Books Politics Review

How to ‘Win Bigly’? Have no shame

Until about two years ago I knew Scott Adams only as the Dilbert guy. But once he started accurately predicting Donald Trump’s unconventional political path using the lenses of persuasion and hypnotism, gaining critics along the way but scoring on predictions over and over when most everyone else was aghast at Trump’s successes, I figured his new book Win Bigly: Persuasion in a World Where Facts Don’t Matter was worth the read.

Turns out it was worth it, if only for an understanding of some of the concepts undergirding the chaos that Trump inspires. He calls Trump a “Master Persuader” using “weapons-grade” techniques to flummox opponents and win admirers. Whether it’s his constant Twitter attacks—”It tells people that being his friend is better than being his critic,” says Adams—or his bombastic hyperbole about The Wall—being intentionally inaccurate but “directionally” true will win supporters and fluster opponents—Adams detects and explains what he sees as the method behind the madness. (The “Persuasion Tips” peppered throughout the book are applicable far beyond politics.)

He repeatedly claims his interest in this subject stems not from his politics but from his lifelong interest in persuasion techniques. (His other chief interest? Scott Adams.) It seems true to an extent, but Adams loses some of that nonpartisan credibility by the end of the book when he’s openly cheering for a Trump win.

Despite his compelling arguments, I knew there was another key element to the Trump story. I couldn’t pinpoint it until I recalled a passage from Jon Ronson’s excellent book So You’ve Been Publicly Shamed, about Max Mosley, a race car driver and son of a prominent British Nazi who was outed by a tabloid for his seemingly Nazi-themed sex party. Ronson’s book is about the people whose lives were upended when their behavior went viral. But Mosley survived his scandal relatively unscathed. Why?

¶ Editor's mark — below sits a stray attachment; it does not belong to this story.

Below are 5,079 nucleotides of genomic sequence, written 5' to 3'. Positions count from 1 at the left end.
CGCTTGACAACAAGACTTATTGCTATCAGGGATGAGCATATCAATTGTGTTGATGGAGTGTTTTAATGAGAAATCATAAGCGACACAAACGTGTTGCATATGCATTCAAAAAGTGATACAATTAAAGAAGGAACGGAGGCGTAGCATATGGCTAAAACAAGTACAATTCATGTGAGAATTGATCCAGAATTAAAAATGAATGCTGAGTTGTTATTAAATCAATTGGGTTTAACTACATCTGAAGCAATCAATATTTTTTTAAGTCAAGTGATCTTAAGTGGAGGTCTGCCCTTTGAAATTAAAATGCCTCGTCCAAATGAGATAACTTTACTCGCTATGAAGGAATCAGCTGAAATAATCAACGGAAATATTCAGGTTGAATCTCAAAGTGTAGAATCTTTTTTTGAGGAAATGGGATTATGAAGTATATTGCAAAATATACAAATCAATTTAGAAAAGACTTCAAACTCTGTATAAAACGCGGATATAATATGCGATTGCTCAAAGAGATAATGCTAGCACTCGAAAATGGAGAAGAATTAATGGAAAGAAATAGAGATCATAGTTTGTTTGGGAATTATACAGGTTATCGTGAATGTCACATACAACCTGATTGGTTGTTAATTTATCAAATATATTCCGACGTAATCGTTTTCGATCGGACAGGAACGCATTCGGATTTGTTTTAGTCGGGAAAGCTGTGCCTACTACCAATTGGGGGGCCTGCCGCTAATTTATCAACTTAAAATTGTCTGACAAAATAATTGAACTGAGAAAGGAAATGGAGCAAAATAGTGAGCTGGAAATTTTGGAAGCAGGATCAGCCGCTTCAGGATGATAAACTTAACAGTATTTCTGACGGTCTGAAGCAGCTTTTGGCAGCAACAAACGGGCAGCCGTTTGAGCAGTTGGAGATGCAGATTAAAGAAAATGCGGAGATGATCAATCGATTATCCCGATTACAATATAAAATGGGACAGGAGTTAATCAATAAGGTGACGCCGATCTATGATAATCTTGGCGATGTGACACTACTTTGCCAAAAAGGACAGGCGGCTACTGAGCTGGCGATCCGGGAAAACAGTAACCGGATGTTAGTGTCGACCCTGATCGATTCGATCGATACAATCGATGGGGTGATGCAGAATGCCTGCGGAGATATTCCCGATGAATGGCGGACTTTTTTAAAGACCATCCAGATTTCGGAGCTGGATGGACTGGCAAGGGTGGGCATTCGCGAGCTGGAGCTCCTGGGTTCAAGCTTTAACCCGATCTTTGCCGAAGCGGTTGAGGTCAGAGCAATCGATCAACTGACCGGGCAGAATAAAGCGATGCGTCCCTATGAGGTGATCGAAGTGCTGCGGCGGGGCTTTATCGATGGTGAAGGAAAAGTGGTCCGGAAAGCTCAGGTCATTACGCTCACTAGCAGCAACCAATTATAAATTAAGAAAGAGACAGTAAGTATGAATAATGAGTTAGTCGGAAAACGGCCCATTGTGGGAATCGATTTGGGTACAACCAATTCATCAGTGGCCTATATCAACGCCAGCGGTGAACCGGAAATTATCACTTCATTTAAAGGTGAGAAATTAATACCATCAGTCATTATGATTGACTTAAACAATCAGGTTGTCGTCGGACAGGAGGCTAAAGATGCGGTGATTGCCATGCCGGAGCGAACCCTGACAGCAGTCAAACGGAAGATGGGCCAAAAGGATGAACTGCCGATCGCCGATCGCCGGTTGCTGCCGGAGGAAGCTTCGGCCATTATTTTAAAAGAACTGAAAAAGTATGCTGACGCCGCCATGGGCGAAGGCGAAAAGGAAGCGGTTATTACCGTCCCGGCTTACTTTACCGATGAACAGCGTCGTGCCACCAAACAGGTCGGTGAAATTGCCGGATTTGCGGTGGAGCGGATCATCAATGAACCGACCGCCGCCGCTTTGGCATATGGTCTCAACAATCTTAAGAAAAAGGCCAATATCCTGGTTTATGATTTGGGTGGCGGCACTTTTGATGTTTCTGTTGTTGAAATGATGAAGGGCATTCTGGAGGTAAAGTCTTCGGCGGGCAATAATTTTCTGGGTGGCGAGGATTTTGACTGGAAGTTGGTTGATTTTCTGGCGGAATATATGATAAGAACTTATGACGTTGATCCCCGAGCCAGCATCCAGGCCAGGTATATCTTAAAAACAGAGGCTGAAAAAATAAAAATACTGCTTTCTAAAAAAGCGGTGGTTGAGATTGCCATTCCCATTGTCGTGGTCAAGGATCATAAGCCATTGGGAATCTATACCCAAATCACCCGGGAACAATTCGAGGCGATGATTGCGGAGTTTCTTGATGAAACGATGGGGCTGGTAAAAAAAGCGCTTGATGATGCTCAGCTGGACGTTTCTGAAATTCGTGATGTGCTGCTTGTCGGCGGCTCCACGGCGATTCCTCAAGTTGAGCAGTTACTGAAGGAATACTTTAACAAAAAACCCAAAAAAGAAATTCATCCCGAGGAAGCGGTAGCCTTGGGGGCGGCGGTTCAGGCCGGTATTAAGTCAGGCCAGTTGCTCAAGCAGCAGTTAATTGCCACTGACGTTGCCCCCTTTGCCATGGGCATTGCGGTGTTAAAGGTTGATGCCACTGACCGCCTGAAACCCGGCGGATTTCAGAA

Like me, [Mosley had] been thinking a lot about what it was about him that had helped him to stave off even the most modest public shaming. And now, he wrote, he thought he had the answer. It was simply that he had refused to feel ashamed. “As soon as the victim steps out of the pact by refusing to feel ashamed,” he said, “the whole thing crumbles.”

A-ha, I thought. That’s it: no shame. That’s the key to Trump not only surviving scandal after scandal, but surviving all the way to the presidency. A normal politician running for president probably wouldn’t have lasted long after insulting John McCain’s war record or calling Mexican immigrants rapists. But he thrived.

(This also explains the vociferous #Resistance to all things Trump. He doesn’t conform to the commonly held assumptions about political behavior, so like a new viral strain or zombie he just refuses to (politically) die. That makes him particularly vexing and infuriating as an opponent.)

Adams basically confirms this shame theory: “I don’t feel shame or embarrassment like normal people. I wasn’t always this way. It’s a learned skill.” No wonder he understands Trump so well! Beyond their persuasion prowess, both men are rich New Yorkers with robust egos but no inner filters. Such a skill set helped build the Trump brand in the business world, and it’s now reshaping politics, the presidency, and the world.